Leisure sector grows to £117 billion as UK consumers prefer pleasure to shopping – Deloitte LLP
A Deloitte report offers a snapshot of the UK leisure sector, which is worth £117 billion in revenue, accounts for 7.4% of GDP and has grown 5% annually since 2010
Passion for leisure: A view of the UK leisure consumer looks at the key drivers of the UK leisure market, including how consumer behaviour is changing and the impact that the sector has on the broader economy. The report has found that in recent years a more confident UK leisure consumer has emerged, which has led to leisure spending growing at a faster pace than total consumer expenditure. In the first quarter of 2016, 95% of consumers spent money on leisure activities.
While UK consumers are continuing to spend on traditional leisure activities such as holidays, theatre and bowling, they are increasingly spending more time and money on frequent, habitual activities such as gym memberships, music and video streaming and eating out.
Simon Oaten, partner for hospitality and leisure at Deloitte, comments: “In order to spend on leisure, consumers need sufficient disposable income to justify spending on non-essential activities. For this reason, the behaviour of the leisure consumer is essential to understanding the prospects for the UK economy.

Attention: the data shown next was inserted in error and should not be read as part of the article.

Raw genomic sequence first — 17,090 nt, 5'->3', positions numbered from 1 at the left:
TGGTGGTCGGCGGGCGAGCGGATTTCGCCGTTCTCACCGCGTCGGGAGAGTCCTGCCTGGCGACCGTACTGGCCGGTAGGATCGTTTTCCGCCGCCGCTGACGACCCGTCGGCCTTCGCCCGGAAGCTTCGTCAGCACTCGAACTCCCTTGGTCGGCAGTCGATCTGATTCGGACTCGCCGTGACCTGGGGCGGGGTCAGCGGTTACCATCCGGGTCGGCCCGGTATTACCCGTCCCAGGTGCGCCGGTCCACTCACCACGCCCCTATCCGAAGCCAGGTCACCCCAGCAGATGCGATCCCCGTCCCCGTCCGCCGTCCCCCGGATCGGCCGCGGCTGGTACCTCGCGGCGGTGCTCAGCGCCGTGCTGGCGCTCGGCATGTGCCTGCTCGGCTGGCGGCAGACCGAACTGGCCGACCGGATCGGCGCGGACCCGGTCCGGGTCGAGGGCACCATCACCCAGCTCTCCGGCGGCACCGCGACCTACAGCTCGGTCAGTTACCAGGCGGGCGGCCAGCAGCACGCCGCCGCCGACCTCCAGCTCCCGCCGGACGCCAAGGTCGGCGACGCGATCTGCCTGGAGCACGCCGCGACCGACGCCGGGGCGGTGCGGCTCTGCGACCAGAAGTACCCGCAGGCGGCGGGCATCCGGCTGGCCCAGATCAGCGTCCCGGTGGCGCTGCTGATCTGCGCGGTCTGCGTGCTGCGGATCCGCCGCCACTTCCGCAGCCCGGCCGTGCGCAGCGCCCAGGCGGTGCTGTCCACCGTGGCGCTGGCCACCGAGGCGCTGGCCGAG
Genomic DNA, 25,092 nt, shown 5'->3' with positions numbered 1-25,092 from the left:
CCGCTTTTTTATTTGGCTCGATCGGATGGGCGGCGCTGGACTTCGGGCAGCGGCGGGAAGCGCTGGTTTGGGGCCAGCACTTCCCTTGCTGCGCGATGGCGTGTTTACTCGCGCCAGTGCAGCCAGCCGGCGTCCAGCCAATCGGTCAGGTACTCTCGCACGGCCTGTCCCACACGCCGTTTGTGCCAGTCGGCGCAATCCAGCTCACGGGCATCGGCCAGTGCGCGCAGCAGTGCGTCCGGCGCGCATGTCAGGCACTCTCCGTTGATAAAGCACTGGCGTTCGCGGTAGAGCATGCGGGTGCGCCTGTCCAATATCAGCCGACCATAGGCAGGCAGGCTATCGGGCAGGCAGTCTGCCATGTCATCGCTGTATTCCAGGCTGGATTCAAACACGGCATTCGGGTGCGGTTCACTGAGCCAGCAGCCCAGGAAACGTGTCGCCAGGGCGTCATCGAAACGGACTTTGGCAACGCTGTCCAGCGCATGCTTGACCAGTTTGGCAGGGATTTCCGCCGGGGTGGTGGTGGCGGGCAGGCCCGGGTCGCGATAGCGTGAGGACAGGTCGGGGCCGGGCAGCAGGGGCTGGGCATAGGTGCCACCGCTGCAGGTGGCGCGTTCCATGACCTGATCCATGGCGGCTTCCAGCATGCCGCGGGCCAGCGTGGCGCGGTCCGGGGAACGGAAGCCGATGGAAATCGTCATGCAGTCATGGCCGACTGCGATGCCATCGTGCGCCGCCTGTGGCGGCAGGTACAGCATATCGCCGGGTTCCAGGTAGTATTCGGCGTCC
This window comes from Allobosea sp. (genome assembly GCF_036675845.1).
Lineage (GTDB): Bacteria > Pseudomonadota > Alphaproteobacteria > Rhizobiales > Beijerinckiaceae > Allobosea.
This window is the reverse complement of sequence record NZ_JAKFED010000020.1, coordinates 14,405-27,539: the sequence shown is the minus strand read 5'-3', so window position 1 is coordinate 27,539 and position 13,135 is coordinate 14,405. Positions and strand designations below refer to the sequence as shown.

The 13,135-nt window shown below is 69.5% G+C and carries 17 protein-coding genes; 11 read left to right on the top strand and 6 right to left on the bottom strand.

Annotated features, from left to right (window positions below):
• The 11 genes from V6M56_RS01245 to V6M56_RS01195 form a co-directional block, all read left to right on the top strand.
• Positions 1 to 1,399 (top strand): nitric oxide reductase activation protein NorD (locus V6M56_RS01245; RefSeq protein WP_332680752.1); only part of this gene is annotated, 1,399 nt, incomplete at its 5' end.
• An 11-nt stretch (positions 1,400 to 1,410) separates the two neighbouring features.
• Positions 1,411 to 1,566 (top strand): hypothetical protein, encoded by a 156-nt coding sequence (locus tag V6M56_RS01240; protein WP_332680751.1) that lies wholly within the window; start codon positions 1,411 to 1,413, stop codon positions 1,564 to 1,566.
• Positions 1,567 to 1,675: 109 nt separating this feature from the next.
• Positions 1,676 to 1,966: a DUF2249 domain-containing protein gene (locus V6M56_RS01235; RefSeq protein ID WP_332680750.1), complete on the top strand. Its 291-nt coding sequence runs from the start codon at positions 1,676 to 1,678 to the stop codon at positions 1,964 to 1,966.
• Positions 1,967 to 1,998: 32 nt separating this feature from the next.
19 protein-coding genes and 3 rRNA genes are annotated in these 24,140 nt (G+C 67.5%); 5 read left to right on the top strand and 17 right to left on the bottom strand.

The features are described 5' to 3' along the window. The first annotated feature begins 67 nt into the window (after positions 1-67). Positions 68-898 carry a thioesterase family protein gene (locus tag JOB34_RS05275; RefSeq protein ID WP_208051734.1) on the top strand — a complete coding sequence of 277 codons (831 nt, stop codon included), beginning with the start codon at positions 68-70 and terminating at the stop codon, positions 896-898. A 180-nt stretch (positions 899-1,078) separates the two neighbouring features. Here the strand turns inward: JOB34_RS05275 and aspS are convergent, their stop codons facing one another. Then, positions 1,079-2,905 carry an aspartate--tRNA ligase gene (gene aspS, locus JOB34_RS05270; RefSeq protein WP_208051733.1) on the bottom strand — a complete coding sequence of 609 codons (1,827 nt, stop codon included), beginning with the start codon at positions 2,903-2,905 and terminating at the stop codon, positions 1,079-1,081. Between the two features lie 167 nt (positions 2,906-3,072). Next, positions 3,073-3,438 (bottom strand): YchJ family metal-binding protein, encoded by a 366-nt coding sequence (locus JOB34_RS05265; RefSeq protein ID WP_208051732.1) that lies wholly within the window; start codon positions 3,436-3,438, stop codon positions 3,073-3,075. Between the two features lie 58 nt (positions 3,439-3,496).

“A confluence of factors, including low inflation and high employment levels, has boosted consumers’ spending on leisure in recent years. As a result, the UK leisure sector has grown at five per cent annually since 2010, outstripping GDP.
“Our analysis has found that we are witnessing an evolution in the mind-set of the leisure consumer; a behavioural shift from product-consumption to experience-consumption. Healthy high streets are those that have retail stores interspersed with leisure, such as cafés and restaurants that attract footfall. Experienced-based propositions are key in order to attract and retain customers.”
The outlook for the leisure sector at the start of the second quarter of 2016 was positive, and consumers were bullish. However, the result of the EU referendum has led to uncertainty which may impact a leisure sector reliant on discretionary spending. In the longer term, the impact of leaving the EU will largely depend on the terms of the exit and their effect on consumers, employees and investors.
According to the report, should consumers experience a reduction in disposable income they will most likely reduce spending on frequent, habitual leisure activities such as betting and gaming (45%) eating out (39%) and drinking out (38%).
Oaten concludes: “The UK leisure sector has proven to be relatively robust in the face of recent economic shocks, supported by the growth of habitual leisure spend, as UK consumers have chosen to prioritise their spending in this area. Given the recent result of the referendum, it is now more important than ever that we understand and monitor the performance of the UK leisure sector, treating it as a barometer of consumer confidence.”